I sit on a committee that is designed, like all elected bodies, to represent the public. I consider the public my boss. I do not for a moment believe that my constituents and I will agree on every position I take, vote I cast, or policy decision made by the committee. I hope that we can, however, agree on the idea that parents could be the key to tipping the scales for better schools for their children.
Informed parents with strength in numbers are a force to be reckoned with and have been incredibly effective in other communities nationwide in demanding more from their schools. You have the right to question why your child is not getting a better education at his/her public school. Everyone agrees “bad” is unacceptable. But I submit that “mediocre” is an unacceptable standard as well. No parent dreams of a mediocre education for their child. Ask yourself: What adjective would you use to describe the educational product that you, the customer (and resident of Cumberland), are getting? There may be some who say great and I’m pleased that they are very satisfied. I am quite sure that many would have a different answer. If you, the parent, are not impressed by the education you see your child receiving, you deserve better. It is not okay to be “underwhelmed.”
It is my belief that parents and students need to see themselves as customers of the school department. You are paying for a product via your taxes and deserve to be treated as valued customers. You deserve to know that every adult affiliated with the school department, including the school committee, is doing everything in their power to educate your children well and to prepare them to be competitive in this ever increasingly global economy. There was a time when lack of school success didn’t seem an urgent problem because a job at one of the mills or in manufacturing was essentially guaranteed. Those days are gone. If your children (and mine) are to be highly skilled, employable, productive citizens for their families and their community, they need a great education. They need to be highly proficient in math, reading, writing, and science. They need to be critical thinkers. They need to believe that they CAN DO IT. They don’t all have to choose to go to college, but they all need to be college ready when they graduate from high school. They need to have a chance at the American Dream. With only 63% of our high school students taking the SAT, 82% graduating, 34% proficient in math, 25% proficient in science, 56% proficient in writing, and 51% of the students we send to CCRI needing remedial classes upon arrival, that dream is absolutely not within reach for every child. It is my promise that I will do everything in my power as a parent and elected school committee member to change the current culture and to instill a sense of urgency in those who are part of the process. We need to raise our expectations right now.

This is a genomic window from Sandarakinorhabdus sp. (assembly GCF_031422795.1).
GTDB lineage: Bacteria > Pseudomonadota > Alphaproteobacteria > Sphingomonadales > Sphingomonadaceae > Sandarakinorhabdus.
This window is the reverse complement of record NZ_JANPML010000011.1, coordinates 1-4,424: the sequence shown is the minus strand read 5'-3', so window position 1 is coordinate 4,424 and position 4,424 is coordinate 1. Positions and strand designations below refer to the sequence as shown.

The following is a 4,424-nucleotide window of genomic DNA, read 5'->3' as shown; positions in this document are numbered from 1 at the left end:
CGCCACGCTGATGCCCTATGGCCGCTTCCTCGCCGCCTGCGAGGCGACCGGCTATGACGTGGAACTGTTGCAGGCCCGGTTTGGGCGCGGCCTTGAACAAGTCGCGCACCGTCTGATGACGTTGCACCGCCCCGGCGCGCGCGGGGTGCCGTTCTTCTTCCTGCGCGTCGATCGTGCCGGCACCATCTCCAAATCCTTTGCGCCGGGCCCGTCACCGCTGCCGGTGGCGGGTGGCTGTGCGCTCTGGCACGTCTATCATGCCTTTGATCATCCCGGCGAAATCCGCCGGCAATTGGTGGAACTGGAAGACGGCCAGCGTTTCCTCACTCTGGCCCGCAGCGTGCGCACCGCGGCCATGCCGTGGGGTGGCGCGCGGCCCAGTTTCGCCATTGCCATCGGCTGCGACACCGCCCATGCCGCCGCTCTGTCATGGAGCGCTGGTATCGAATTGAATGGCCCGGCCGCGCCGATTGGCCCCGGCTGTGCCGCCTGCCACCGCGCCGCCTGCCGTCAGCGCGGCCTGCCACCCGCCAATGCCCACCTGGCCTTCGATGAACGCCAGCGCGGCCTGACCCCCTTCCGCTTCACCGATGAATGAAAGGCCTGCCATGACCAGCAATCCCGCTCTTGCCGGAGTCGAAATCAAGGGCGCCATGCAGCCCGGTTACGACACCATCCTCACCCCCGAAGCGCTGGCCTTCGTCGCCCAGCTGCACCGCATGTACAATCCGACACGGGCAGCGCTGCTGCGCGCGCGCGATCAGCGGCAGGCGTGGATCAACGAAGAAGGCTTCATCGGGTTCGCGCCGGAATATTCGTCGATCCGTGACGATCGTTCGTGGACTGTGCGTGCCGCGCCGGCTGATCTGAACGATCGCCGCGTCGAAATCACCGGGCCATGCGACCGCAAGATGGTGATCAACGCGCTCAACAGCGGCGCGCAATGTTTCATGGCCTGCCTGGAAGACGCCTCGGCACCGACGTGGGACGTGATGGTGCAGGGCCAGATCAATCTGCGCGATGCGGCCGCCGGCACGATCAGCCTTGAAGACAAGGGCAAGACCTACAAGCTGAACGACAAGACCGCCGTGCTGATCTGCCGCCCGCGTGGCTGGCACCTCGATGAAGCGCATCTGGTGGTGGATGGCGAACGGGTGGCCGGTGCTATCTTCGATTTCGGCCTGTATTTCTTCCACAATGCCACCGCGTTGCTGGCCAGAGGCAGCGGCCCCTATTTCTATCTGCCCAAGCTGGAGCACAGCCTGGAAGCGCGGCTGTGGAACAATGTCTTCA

Michelangelo summed it up so well: “The greater danger is not to aim too high and miss the mark, but to aim too low and reach it.”
Vince Lombardi also offers words of how to get where we want to be: “People who work together will win, whether it be against complex football defenses, or the problems of modern society.”
Together, we can make high impact change. And by together, I mean everyone, including the new superintendent, the Mayor, the town council, the school committee, the parents, the students, the administrators, the teachers, the school support staff, and other community members who believe they have something to bring to the conversation.
I started asking myself how a school department shows that it values its customers and aims high on behalf of those customers. The following came to mind:
It hires great leaders who are effective and dedicated to problem-solving and measurable outcomes for students.
It hires leaders skilled at communicating, not only with the public (the customers), but also with faculty and staff.
It ensures that front office staff pleasantly greet parents and students when they enter their child’s school.
It ensures that teachers, administrators, and other school personnel respond to parents’ phone calls and emails in a timely, thorough, and effective manner.
It ensures that students of every ability are challenged to do their best and aim high.
It ensures that parents do not feel like they are ‘eavesdropping’ instead of ‘participating’ at public meetings (that they have taken time out of their personal lives to attend.)